3. Lynn McGovern April 14, 2012 1:20 pm #

    He looks just like you Micah.  You perfomred in the Kripalu Cafe before my daughters, Tamara and Vanessa played as a gift for the vounteers before they hit the road, back in winter 2006

  4. Jasonfrost33 April 15, 2012 5:48 pm #

    Excellent piece of writing.. thank you for the grounded wisdom. 

  5. Riderjane54 April 15, 2012 10:54 pm #

    ah parenthood.  a whole new perspective!  best to you micah
    jane michaud

  6. Vanaprasthayoga April 22, 2012 12:11 pm #

    Ah, Micah.  This is just what I needed to “hear” this morning.  Thanks for this blog and everything you do.  Namaste, my friend….Trudy

  7. Kilikaren09 May 6, 2012 4:34 pm #

    Micah, just came home after a four hour car ride today from Kripalu.  My last class was the 5 Tibetan Rites just hours ago.  I immediately came to my computer to find ways to stay in the moment and continue to feel connected to Kripalu.  In fact feeling panicky that I would lose it if I was not on the mat….and my first click was on your post. Just what I needed to read upon my return.  Thank you for a wonderful experience.  See you again soon.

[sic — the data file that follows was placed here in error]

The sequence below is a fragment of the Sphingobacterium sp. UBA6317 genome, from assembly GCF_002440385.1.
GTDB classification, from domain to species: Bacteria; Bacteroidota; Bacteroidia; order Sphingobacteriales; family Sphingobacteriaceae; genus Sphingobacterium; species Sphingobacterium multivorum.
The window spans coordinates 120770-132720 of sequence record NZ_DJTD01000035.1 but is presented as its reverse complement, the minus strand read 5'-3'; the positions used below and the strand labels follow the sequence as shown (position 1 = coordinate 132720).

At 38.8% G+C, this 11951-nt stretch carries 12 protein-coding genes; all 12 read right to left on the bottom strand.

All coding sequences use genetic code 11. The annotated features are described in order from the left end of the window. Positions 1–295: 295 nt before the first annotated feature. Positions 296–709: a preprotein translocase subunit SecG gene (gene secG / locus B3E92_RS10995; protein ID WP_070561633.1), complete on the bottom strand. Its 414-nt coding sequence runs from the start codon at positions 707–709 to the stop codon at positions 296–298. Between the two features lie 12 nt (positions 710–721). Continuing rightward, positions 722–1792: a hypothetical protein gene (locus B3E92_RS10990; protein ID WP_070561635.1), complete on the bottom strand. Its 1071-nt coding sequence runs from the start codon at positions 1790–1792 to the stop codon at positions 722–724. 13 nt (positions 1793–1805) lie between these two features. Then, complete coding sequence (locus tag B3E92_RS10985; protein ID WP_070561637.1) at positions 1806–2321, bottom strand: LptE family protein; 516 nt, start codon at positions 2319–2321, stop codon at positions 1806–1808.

• KripaluEditor May 7, 2012 10:56 am #

      Thanks so much for this thoughtful comment. It is so nice to hear that the blog serves as a place for the greater Kripalu community to share and reconnect.
      Wishing you the best,
      Kim A. for Kripalu

  8. Olivia July 1, 2013 6:52 pm #